Red Currant Jelly Recipe
If you’re looking for a red currant jelly recipe you’ll find one right here. If you’re looking for something to store your red currant jam or jelly in, you’re also in the right place.
Here at The Bottle Jar Store we’ve been supplying our customers with a comprehensive range of glass containers since 2011. Our products are used by crafters, producers, brewers, preservers and home cooks. Whatever the size, whatever the shape, from beer bottles to jam jar glasses, you’ll find it here.
The red currant story
Jellies and preserves can be made from a multitude of fruits and flowers. From strawberries and mint to plums and dandelions, the only frontier is your imagination. You can make them and store them, give them as gifts or set up a business and sell them. Of all the jellies, however, one of the most abidingly popular is red currant. One reason for that is that it goes so well with meats like lamb and pork.
Red currants were used as medicine in the Middle Ages, and their organised cultivation began around the 15th century. By the 1700s they were being eaten as a dessert fruit. Nowadays, the vast majority of red currants are grown in Europe.
Red currant jelly recipe
The truth is, there is no definitive red currant jelly recipe, largely because there are so many. But the basic principal of red currant recipes is generally the same, and very simple. This one should take around 30 minutes to prepare and make, plus the time you allow to strain it.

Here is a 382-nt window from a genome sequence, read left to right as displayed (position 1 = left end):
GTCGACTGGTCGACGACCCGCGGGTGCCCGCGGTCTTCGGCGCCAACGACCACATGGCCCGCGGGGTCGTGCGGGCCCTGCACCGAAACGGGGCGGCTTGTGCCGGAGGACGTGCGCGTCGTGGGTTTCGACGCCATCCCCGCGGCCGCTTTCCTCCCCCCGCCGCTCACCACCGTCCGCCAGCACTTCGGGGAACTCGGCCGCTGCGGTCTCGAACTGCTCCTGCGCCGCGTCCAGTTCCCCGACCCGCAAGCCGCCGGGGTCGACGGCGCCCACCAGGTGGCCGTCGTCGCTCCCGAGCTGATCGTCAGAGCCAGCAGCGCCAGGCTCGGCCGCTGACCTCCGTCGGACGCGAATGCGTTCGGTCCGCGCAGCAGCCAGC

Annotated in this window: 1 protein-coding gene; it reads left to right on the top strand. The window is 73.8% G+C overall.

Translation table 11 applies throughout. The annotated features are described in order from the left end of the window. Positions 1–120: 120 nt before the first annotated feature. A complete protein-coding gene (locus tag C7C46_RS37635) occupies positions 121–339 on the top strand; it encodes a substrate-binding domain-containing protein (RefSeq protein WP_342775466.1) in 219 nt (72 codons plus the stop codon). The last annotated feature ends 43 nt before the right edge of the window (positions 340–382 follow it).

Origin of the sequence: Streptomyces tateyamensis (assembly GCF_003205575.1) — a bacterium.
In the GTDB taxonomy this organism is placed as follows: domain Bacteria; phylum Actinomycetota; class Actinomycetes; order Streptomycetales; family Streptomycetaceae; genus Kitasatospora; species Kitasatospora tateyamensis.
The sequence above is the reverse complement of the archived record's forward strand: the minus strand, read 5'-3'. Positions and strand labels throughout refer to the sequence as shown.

For this red currant jelly recipe you will need 4 lbs (1.8 kg) of red currants and 3 pints (1.8 litres) of water. You’ll also need 1 lb (450 g) of sugar for every pint of juice you obtain after straining.
- Wash the fruit (but don’t remove the stalks) and place it in a jam pan with the water.
- Bring the pan to the boil, then simmer gently for around 20 minutes until the fruit is soft and pulpy.
- Use a flexible spatula or the back of a spoon to squash the juice from the fruit. Then spoon the mixture into a jelly bag or lined sieve over a large bowl, and allow to drip. Leave for at least 4 hours or preferably overnight. (Tip: Don’t try and squeeze the fruit, or it could make your jelly cloudy).
- Measure the juice back into your clean jam pan. Add 1 lb (450 g) of warmed sugar for each pint of juice, then stir over a gentle heat.
- When the sugar has dissolved, turn up the heat and boil rapidly for around 3 minutes. (The jelly should set when tested).
- Remove any scum, then pour into glass jars and seal whilst still hot.
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